CIMA mark proves worth

Six out of 10 holders of the designation pull down at least $215K annually

Apr 29, 2013 @ 12:01 am

By Liz Skinner

One of the advisory industry's most expensive professional designations appears to pay off with higher annual income, a new survey commissioned by the organization that grants the certification has found.

About 62% of professionals with the certified investment management analyst designation earn at least $215,000 annually, compared with 18% of other financial advisers who reach this salary level, according to an Aite Group LLC research report sponsored by the Investment Management Consultants Association.

More than one-third of those with the CIMA certification earn $380,000 or more annually, compared with just 6% of other advisers.

The survey included about 200 advisers holding the CIMA mark and 400 advisers without one.

Income disparities remained when removing from consideration advisers with fewer than 12 years' experience and when removing advisers who had attained both the CIMA and the certified financial planner certification, said Sophie Schmitt, senior analyst for Aite Group's wealth management team.


Aite Group performed a similar study last summer on the value of the CFP and concluded that 35% of advisers with that certification and 10 or more years' experience made $215,000 annually or more, compared with 23% of experienced advisers without the credential.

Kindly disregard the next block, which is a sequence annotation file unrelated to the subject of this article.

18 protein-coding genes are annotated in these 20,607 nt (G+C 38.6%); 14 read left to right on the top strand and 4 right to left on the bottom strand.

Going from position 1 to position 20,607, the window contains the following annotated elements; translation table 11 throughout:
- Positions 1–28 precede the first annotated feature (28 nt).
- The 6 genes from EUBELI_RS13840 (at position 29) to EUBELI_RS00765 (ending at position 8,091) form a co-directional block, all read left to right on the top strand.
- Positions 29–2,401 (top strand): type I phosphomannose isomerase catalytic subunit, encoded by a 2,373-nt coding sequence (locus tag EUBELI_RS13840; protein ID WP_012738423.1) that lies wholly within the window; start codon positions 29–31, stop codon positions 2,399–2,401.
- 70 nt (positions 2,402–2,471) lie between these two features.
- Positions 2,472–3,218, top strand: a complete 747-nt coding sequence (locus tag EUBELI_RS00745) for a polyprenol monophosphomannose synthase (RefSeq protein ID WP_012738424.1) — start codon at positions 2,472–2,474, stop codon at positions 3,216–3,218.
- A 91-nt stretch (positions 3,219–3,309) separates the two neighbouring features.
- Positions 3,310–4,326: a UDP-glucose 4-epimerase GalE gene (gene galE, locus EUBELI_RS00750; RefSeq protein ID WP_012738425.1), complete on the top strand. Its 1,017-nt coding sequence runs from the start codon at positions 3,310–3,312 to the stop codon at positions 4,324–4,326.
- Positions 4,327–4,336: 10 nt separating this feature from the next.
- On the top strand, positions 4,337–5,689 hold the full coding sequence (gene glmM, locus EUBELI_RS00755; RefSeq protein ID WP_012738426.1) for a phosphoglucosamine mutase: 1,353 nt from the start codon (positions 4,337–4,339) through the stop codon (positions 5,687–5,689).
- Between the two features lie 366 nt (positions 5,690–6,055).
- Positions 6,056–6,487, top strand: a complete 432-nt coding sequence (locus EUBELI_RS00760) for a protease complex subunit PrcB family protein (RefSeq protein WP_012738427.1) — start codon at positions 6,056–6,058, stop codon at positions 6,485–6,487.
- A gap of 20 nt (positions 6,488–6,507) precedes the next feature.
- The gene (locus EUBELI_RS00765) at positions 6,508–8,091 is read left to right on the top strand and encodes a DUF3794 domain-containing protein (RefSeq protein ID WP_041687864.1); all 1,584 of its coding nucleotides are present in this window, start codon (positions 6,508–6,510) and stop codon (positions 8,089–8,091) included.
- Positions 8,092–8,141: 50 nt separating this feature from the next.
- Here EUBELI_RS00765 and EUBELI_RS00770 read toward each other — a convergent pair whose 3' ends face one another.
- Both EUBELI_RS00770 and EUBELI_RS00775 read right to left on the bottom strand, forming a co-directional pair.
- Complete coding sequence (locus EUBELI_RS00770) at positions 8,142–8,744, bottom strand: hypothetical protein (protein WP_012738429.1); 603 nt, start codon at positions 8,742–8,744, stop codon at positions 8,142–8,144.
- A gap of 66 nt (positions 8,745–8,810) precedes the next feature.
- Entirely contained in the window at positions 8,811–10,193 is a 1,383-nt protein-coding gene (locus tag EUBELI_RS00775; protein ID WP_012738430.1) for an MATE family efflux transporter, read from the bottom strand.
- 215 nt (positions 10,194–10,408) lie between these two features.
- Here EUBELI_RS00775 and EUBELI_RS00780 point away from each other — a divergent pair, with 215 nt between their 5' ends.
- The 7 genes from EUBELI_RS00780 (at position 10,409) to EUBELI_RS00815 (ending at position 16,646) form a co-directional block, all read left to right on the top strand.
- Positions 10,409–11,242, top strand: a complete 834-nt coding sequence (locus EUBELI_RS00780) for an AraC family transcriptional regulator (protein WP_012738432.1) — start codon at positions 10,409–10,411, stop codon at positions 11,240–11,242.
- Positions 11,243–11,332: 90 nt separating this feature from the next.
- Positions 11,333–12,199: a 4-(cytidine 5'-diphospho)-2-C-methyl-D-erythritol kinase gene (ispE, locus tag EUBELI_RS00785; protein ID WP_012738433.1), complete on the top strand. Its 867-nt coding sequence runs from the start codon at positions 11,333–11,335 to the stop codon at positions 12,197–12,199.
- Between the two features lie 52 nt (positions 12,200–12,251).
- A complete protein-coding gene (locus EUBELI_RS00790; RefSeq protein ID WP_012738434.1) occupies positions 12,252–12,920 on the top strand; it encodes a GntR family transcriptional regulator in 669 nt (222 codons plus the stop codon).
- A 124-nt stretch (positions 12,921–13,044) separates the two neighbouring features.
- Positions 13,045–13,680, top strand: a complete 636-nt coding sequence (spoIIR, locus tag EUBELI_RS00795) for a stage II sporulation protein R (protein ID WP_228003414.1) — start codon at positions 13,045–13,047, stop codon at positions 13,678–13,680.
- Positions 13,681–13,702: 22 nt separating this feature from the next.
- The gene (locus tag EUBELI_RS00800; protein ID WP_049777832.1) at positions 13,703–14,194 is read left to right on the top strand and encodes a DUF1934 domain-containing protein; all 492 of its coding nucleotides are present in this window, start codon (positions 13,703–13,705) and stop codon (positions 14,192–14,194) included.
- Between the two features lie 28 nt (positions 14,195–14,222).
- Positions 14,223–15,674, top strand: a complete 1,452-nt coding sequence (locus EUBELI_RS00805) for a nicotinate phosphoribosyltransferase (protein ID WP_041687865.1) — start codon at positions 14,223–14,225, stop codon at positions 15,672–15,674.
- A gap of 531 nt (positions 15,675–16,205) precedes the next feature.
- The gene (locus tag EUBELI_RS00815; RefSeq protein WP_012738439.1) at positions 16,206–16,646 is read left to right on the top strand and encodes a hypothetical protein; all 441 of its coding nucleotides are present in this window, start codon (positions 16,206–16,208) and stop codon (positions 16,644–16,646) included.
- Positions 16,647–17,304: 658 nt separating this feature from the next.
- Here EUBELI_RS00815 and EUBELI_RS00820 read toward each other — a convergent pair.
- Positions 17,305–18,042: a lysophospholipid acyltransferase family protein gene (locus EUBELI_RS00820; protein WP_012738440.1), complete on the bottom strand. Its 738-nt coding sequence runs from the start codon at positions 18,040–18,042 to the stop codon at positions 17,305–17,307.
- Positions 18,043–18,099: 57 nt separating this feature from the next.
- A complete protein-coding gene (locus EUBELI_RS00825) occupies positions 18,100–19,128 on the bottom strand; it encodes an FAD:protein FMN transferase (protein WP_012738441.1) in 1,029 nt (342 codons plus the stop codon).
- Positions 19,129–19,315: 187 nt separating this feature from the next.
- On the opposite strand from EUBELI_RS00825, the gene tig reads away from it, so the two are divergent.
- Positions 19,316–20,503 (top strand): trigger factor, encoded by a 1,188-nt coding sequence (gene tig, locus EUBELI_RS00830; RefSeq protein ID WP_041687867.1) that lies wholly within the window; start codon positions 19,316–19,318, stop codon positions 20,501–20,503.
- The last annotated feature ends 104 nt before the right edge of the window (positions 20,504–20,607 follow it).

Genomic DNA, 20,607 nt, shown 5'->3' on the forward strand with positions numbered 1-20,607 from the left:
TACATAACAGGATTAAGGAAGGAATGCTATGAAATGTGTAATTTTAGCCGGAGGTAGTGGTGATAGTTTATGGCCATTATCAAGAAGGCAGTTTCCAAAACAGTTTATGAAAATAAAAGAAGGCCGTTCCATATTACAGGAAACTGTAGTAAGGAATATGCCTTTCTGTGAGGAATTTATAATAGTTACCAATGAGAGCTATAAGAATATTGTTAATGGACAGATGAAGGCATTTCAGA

It costs between $7,000 and $11,000 to attain the CIMA designation, according to IMCA, which grants the certification, compared with about $6,000 for a CFP.

There are about 6,500 CIMA designees and 68,000 CFP professionals. About 2,150 advisers hold both certifications.

Marc Freedman, president of Freedman Financial Inc., is a CFP but doesn't hold the CIMA designation.

He said that he would expect those with the CIMA mark to earn more.

“CIMA is the gold standard in investment management,” he said.


What do you think?

View comments

Recommended for you

Featured video


Proposal to delay the DOL fiduciary rule is a turning point

Senior reporter Mark Schoeff Jr. and managing editor Christina Nelson discuss the Labor Department's latest move and what it means for the future of the regulation and the firms preparing for it.

Video Spotlight

A Teacher’s Lesson Plan

Sponsored by Prudential

Latest news & opinion

Is LPL's deal sweet enough for NPH's 3,200 reps and advisers?

They will have to decide if the signing package they are being offered by LPL makes sense. A lot is hanging in the balance.

Eduardo Repetto to leave Dimensional Fund Advisors

Gerald O'Reilly, currently co-CIO, will take over as co-CEO with David Butler.

Alternative strategies boomed after crisis, but haven't been tested

Because the S&P 500 has outperformed, convincing clients they need protection is a hard sell.

7 ways advisers fixed clients' biggest financial dilemmas

Sometimes it takes creativity, along with knowledge and outside help, to get a client out of a jam.

LPL Financial buys NPH, a broker-dealer network with 3,200 advisers

The deal, part of which is based on the advisers and revenue that eventually will move from NPH, could potentially cost LPL $448 million.


Subscribe and Save 60%

Premium Access
Print + Digital

Learn more
Subscribe to Print